Super People Productions
"In just a few moments, two lucky couples will start on the road to thousands of dollars in cash and prizes on THE MAD DASH! And here's the star of The Mad Dash, PIERRE LALONDE!"
The Mad Dash is the Canadian game show, where contestants run around a huge game board and in the process, win cash & prizes.
Two pairs of contestants competed in a life-sized board game. One member of each pair elected to be the "dasher" who would actually run the life-sized game board, while the "roller" remained at the host's podium. The board was a single winding path segmented into spaces which were marked to indicate the effect of landing on that space. The two dashers began the game at the "start" square of the board with the goal being to reach the "win" space at the other end of the path.
To move them along the board path, a multiple-choice question was asked of the rollers, and the first to buzz in and answer correctly was given a roll of a die. The die had standard pips from 1–5, indicating the number of spaces for the dasher to move, and a "$" symbol, which would add $10 to the team's bank any time it was rolled, and allow another roll. Rolling the "$" three times in a row would add a $50 bonus.
The team whose dasher reached "win" first won any cash or prizes banked during the game. Teams would have to roll the exact number required to land on "win"; a roll higher than the distance to win required the dasher to continue backwards after reaching "win". If the winning team had not banked any prizes, they were given a roll of the die multiplied by $10, or $100 for rolling the "$". Any money was awarded in cash directly after each win. Winning teams returned to play another game, continuing until they were defeated twice or won 10 consecutive games, whichever came first.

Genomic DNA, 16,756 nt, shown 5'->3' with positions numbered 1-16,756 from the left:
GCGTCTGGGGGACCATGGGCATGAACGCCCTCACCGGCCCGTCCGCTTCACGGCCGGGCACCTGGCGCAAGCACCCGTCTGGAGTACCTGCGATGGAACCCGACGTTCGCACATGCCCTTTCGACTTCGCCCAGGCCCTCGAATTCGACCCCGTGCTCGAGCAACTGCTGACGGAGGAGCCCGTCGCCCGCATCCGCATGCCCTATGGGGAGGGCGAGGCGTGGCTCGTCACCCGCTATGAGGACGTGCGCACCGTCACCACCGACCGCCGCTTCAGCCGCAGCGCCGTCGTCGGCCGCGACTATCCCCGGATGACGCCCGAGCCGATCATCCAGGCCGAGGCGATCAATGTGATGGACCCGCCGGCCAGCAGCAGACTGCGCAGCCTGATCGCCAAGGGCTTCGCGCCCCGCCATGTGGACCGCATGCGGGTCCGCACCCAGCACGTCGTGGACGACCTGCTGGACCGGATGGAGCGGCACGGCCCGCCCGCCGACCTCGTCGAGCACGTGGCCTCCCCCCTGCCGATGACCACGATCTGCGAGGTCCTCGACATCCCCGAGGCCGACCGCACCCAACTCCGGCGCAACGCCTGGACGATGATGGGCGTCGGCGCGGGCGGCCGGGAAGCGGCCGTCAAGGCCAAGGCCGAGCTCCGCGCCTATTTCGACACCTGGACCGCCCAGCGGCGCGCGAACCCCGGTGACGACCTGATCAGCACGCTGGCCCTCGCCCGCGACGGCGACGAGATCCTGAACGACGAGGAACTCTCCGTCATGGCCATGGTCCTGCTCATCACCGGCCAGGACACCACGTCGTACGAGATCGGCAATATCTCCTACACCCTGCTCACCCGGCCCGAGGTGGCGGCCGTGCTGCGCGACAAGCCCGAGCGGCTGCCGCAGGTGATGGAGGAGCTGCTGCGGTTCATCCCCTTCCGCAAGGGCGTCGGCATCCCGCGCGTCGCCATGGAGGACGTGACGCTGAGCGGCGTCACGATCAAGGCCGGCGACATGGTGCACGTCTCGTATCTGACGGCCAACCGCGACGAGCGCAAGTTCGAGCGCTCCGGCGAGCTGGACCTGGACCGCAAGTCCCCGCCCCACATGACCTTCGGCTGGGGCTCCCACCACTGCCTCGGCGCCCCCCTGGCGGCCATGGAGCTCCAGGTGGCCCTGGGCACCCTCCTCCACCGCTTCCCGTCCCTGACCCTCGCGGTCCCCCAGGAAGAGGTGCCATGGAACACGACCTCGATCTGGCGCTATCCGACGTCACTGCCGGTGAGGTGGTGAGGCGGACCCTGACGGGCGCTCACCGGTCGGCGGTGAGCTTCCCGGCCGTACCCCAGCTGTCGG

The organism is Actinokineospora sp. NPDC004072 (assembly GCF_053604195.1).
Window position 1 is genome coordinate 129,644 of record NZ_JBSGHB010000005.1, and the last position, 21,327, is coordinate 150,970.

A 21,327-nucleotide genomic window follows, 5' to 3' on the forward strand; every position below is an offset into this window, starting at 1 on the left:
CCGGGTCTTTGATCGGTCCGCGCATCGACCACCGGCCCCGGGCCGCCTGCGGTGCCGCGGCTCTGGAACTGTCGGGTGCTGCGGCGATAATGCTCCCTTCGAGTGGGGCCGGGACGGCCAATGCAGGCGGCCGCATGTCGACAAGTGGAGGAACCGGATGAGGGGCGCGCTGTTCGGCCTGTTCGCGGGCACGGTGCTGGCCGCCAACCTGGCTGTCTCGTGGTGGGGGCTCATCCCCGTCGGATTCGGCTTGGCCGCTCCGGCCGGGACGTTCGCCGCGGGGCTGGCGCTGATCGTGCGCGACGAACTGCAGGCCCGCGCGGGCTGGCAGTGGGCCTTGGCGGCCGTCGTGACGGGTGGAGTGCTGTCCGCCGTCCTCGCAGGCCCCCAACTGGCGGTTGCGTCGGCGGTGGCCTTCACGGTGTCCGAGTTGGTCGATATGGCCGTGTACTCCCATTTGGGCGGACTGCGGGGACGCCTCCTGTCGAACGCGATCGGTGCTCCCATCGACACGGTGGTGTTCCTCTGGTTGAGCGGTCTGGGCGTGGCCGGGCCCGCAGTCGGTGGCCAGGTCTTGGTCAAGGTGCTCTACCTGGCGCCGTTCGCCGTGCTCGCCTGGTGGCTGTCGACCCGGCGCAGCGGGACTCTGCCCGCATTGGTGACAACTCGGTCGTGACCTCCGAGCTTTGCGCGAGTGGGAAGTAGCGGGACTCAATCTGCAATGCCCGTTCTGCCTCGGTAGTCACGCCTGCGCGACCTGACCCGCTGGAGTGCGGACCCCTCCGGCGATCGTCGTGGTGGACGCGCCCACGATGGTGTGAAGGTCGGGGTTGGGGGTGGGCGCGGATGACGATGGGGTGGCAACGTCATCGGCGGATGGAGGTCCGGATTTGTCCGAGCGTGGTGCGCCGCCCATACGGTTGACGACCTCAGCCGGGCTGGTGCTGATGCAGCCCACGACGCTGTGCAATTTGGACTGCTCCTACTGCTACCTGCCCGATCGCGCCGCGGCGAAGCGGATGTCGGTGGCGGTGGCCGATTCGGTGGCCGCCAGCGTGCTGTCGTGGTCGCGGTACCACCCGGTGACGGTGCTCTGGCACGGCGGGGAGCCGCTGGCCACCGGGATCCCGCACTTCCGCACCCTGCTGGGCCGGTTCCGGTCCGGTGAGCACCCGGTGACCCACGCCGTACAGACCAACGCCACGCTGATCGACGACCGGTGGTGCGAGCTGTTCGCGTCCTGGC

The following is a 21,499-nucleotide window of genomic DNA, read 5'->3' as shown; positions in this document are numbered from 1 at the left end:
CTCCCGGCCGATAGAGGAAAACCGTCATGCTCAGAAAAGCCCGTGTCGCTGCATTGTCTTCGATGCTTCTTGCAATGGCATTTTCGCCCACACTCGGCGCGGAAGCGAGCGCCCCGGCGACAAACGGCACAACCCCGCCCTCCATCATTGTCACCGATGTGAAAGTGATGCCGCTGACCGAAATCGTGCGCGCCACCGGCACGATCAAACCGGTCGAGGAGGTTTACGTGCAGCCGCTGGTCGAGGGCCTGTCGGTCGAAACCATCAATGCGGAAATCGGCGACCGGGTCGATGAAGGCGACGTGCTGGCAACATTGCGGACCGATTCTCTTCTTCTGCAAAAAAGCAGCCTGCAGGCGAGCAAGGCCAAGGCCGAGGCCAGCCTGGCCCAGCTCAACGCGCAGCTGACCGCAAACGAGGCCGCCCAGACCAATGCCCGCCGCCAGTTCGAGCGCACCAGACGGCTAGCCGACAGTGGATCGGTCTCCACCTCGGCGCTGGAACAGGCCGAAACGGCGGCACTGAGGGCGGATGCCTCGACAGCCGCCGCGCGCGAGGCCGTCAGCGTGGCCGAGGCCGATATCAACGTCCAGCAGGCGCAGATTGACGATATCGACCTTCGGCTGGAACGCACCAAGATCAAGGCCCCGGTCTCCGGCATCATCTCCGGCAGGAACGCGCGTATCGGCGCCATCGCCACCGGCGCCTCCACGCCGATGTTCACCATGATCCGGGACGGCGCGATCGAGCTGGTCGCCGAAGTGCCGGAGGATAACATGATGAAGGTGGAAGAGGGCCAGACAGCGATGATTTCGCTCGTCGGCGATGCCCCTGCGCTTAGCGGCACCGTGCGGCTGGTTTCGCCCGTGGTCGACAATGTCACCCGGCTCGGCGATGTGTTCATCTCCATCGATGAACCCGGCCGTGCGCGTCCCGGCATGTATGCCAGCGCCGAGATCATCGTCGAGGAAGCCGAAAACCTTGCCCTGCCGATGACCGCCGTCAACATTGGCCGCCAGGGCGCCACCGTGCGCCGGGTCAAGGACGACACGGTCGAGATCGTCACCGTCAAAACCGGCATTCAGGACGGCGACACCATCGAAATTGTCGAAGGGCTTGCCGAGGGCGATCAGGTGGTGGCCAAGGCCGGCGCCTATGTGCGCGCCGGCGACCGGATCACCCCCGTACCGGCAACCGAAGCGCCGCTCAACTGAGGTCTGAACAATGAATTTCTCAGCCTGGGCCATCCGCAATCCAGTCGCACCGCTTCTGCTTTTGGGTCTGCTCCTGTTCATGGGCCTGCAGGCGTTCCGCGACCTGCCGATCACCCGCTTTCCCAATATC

Spaces on the board were of various types. Spaces with blue borders banked the prize indicated on the space; if a team landed on a prize they had already banked, they were given an additional roll. Green spaces banked an indicated money amount (or one square which doubled the team's banked money). At one point, the remaining squares were either red or yellow and had an effect on the game itself: Red spaces typically had a negative effect, such as moving backwards, or losing cash or prizes. Yellow spaces were everything else; typically squares which could result in moving forward. The spaces had effect any time they were landed on, whether the dasher was moving forwards or backwards. Some spaces on the board remained constant, while others changed from game to game. In other episodes, additional colours were used for these spaces.
- Roll Forward - Roller rolls the die for the dasher to move forward.
- Roll Back - Roller rolls the die for the dasher to move backward.
- Roll Over - Roller rolls the die for the opposing dasher to move forward.
- Change Places - The two dashers switch places; the dasher who moved from "Change Places" is deemed to have landed on their new space, and takes its effect.
- Free Roll - The team gets a free roll.
- Miss Turn - Opposing team gets a free roll.
- Back to Start - The player on the board must walk back to the START square.
- Insurance - The team gets an insurance policy which protects them from any danger of losing either money or prizes.